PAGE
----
Originally published 09/04/2017
Her ancestors were Georgetown’s slaves. Now, at age 63, she’s enrolled there — as a college freshman.
Melisande Short-Colomb’s family history is proof of how deeply the roots of slavery go in America’s most prominent institutions.
Originally published 04/18/2017
About 100 men and women whose ancestors were once sold as slaves to fund the nascent Georgetown University gathered at that university Tuesday for an emotional worship service of remembrance and repentance.
Originally published 04/05/2017
Louisiana descendants of slaves owned by Georgetown University meet to preserve history of their ancestors
Yes, there are enough Louisiana descendants to fill a room.
Originally published 04/03/2017
Onita Estes-Hicks learned that Jesuits who once ran Georgetown University sold some of her ancestors. She is now enrolled in a social justice program aimed at helping her make sense of it all.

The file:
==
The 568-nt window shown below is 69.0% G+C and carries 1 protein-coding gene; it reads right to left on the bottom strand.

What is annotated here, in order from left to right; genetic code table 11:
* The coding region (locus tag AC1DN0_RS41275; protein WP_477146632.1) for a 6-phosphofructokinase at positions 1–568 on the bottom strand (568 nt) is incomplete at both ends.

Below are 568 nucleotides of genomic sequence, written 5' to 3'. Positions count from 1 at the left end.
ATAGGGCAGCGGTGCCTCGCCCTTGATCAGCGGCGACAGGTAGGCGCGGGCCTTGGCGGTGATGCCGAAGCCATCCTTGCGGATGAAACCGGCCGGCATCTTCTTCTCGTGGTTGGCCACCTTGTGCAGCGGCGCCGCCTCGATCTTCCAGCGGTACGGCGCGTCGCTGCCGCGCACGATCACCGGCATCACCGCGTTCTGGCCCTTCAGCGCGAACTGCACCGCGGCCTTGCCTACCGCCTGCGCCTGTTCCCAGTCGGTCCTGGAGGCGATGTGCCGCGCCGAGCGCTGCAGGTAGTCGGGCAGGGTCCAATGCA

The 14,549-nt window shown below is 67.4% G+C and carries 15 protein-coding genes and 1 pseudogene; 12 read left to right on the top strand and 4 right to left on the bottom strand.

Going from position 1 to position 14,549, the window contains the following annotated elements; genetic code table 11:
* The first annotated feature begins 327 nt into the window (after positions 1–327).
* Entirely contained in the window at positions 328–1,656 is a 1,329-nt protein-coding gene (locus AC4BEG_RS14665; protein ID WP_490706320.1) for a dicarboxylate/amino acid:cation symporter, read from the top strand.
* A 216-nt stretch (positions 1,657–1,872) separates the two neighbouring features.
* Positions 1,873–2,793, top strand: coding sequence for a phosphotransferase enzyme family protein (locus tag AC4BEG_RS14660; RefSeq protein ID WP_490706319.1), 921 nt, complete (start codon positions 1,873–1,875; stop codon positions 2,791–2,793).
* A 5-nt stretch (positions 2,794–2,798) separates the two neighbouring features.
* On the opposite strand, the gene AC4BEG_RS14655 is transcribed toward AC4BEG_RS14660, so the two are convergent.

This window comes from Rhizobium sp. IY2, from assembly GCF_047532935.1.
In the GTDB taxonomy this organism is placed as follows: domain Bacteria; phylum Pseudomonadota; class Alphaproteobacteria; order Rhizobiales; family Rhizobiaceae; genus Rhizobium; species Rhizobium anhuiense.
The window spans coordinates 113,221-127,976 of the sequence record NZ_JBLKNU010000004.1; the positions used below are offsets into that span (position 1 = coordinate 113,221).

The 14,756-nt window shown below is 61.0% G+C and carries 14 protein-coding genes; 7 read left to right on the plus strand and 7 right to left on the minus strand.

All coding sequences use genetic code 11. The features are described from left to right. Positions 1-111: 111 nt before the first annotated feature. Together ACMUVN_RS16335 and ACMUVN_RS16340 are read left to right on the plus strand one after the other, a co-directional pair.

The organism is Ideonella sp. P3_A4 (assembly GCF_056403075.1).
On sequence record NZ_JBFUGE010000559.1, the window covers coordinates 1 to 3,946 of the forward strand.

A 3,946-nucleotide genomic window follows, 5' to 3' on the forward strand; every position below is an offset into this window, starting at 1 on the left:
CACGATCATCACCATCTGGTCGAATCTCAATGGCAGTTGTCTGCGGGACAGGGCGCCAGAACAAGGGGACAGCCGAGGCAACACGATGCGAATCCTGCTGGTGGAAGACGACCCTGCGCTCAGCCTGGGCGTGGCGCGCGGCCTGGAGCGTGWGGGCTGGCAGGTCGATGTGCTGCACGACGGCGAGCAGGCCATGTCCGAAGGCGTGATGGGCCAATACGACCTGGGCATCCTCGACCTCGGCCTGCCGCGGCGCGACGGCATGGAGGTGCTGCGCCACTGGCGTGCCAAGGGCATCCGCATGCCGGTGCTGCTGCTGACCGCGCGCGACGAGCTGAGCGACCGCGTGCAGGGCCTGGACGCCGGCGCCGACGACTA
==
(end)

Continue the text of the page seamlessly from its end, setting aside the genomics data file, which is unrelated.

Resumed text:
Originally published 03/13/2017
The story of one of the slaves sold to help keep Georgetown afloat. (And we have his picture.)
Originally published 05/06/2013
Rosa Brooks is a law professor at Georgetown University and a Schwartz senior fellow at the New America Foundation. She served as a counselor to the U.S. defense undersecretary for policy from 2009 to 2011 and previously served as a senior advisor at the U.S. State Department. Her weekly column runs every Wednesday and is accompanied by a blog, By Other Means.In days of yore, diplomats were diplomatic. Or so, at least, I am led to believe by fiction and film: Fictional diplomats are erudite, conniving, and suave, treating allies and enemies alike with the same elegant courtesy, even while arranging the most sophisticated betrayals.
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